Millage changes have little impact

Parish rolls back sewer bonds, everything else stays the same

August 24, 2009 at 11:49 am  | Mobile Reader | Pring this storyPrint 

The St. Charles Parish Council voted to reduce property taxes by .03 mills, a move that is expected to generate about $25.7 million in 2010 for the parish government. Of that money, around $3.1 million will go into the general fund, while the rest goes towards services such as recreation, road maintenance and the library system.

An ordinance introduced by Councilman Dennis Nuss to reduce millage rates to pre-Katrina levels was removed from the agenda after the council made an earlier decision to keep the tax rate similar to 2008. In 2004, the value of a mill was close to $760,000. Now that the value of the parish’s taxable property is estimated to rise to just over $1 billion this year, a mill generates around $1 million.

Another ordinance, which would have rolled taxes forward, also failed. That ordinance would have given the parish about $438,326 of additional revenue this year.

Representatives from the fire departments, the community health center, the library, E-911 and the Council on Aging all showed up at the meeting and urged the council to vote against Nuss' millage decrease. However, Oliver Dufrene, the president of the St. Charles Firemen’s Association, and Ellis Alexander, who is chairman of the Council on Aging, asked for slight increases.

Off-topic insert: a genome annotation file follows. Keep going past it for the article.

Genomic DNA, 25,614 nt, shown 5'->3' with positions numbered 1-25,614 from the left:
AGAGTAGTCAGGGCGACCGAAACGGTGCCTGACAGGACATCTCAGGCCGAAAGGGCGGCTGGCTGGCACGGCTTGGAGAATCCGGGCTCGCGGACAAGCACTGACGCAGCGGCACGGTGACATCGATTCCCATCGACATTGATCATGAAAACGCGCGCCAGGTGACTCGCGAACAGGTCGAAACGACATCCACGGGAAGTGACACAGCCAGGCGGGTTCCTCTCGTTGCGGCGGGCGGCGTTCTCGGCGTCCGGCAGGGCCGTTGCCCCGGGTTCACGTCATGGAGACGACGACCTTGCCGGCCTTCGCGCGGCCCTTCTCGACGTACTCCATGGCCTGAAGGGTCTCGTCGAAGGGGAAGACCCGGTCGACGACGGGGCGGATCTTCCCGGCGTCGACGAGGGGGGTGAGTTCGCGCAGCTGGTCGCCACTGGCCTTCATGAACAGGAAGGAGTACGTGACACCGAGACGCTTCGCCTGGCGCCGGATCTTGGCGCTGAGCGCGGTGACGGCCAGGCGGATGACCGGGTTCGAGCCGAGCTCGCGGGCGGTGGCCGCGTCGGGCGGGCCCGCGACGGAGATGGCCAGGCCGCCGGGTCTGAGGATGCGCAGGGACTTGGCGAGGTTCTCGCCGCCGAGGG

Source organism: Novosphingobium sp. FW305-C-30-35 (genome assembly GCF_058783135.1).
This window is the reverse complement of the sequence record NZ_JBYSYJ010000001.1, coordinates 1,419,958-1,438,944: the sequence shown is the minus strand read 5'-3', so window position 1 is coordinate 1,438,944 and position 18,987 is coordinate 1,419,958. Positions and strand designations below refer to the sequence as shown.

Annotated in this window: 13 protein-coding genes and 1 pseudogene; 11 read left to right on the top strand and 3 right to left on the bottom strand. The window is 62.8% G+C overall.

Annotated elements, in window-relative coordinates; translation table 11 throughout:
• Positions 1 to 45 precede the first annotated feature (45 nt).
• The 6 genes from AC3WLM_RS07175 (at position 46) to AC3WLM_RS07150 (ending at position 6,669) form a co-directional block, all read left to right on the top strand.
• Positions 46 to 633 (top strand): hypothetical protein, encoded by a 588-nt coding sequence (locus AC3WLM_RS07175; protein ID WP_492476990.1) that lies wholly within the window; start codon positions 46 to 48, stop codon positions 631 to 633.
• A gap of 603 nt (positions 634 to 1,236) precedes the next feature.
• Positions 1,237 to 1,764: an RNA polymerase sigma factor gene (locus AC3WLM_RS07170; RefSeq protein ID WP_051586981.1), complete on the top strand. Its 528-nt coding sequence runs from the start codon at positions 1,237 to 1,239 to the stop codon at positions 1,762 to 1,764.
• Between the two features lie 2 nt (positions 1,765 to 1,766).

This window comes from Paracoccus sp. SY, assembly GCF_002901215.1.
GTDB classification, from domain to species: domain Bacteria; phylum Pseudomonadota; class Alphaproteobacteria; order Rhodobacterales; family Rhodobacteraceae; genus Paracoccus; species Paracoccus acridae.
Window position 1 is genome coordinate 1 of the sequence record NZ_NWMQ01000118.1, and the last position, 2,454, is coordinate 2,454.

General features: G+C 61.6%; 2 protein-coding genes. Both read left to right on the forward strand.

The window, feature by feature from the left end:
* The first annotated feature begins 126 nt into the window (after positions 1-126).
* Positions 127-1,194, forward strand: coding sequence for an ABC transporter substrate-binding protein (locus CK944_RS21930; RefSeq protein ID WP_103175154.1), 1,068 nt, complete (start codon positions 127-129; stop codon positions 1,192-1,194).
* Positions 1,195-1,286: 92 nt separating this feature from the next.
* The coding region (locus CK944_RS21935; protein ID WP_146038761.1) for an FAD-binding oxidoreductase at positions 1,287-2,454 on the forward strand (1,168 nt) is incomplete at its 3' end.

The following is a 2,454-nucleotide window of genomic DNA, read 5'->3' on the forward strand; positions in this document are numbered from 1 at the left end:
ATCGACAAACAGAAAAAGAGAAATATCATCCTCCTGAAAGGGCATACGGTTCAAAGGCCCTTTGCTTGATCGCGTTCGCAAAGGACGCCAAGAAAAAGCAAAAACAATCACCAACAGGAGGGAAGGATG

Dufrene said that all nine fire departments’ operating costs have increased dramatically since 2005 and that the departments could use an increase of .04 mills, which would generate around $39,000 of additional revenue to fire services. Alexander said that the Council on Aging will end 2009 with a deficit and was likely to do so again in 2010. He asked for an increase of .01 mills, which would equate to around $9,740.

Several council members wanted to give those two services the extra money they asked for and Councilman Marcus Lambert even introduced a motion to remove .05 mills from the general fund and use it for fire protection and the Council on Aging. But because the council had already voted to keep the millage rates the same in an earlier ordinance, they were not allowed to reduce the amount that goes towards the general fund.

Lambert did tell both Dufrene and Alexander that come budget time, the council would give those departments additional revenue.

Along with the parish, whose property tax rate dropped from 26.43 mills to 26.40 mills due to the ordinance, the School Board also decided to reduce property taxes. The schools tax rate fell by half of mill, from 56.87 mills to 56.37 mills.

St. Charles Parish Sheriff Greg Champagne plans to keep his property tax rate at 21.22 mills, which is the same level as last year.

View other articles written Jonathan Menard

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